The main living space represented a major departure this past year for one of the owners in terms of preferred holiday decor.
“Blue is my favorite color, so not doing blue on the tree this year was kind of hard for me,” the homeowner said.
Instead they stuck with a trend that had decorated the home for the autumn season.
“Buffalo plaid was everywhere,” the homeowner said. “I did the pillows for fall and liked it so much I decided to scoot it right into Christmas. Black and white was such a departure but seeing it all together I really liked the whole mix. It really tied together everything in the living room and looked pretty sharp I think.”
The black and white buffalo plaid popped up in ornaments on the Christmas tree, sofa pillows, a Christmas stocking and the runner on the dining table.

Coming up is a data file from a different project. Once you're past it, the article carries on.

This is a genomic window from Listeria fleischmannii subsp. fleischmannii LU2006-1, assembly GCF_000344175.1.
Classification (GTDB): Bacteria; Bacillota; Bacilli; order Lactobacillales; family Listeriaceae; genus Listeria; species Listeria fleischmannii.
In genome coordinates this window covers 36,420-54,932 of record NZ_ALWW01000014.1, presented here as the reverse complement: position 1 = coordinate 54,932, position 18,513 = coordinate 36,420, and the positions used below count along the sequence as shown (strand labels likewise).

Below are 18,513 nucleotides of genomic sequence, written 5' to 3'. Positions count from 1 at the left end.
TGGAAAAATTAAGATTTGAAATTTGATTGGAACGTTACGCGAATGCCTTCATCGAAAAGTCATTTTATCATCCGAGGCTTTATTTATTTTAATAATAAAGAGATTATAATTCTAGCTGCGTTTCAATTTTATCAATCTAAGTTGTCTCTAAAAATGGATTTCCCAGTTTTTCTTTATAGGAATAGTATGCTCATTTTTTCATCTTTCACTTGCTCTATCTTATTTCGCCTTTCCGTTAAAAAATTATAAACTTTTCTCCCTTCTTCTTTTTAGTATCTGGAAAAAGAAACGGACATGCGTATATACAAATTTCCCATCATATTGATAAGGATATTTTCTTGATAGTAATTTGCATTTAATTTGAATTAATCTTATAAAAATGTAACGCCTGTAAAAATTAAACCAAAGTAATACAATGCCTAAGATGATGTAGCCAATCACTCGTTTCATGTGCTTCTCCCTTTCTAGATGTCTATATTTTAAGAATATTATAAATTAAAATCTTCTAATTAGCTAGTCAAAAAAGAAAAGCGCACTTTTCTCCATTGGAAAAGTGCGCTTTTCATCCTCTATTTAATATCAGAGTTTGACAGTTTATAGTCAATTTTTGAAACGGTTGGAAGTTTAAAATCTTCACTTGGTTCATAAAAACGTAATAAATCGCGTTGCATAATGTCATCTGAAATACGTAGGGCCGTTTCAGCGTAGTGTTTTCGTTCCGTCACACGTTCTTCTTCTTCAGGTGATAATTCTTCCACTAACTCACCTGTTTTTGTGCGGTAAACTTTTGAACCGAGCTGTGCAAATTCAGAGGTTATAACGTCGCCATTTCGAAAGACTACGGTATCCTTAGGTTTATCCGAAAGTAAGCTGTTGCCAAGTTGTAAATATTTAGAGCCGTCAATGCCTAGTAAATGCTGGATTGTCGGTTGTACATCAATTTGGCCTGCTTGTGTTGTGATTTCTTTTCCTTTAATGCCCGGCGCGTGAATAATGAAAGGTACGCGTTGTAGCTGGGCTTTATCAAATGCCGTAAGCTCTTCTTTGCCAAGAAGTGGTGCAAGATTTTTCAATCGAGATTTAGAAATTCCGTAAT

Large black-and-white photos on the walls enhanced the overall effect, creating a clean and classy look.
Blue did still make its way into the decorating plan with several blue bulbs in the master bedroom.
A single blue bulb also highlights each of the place settings on the dining room table.
In the kitchen a nativity scene anchors the counter space while a few holiday touches adorn the cabinets with a wreath and poinsettias adding the right amount of Christmas color.
The space gets put to good use during the holiday season too.
At least one family get-together is dedicated nearly entirely to baking cookies. Hundreds of them, in fact, that then get divvied up and distributed to friends and family.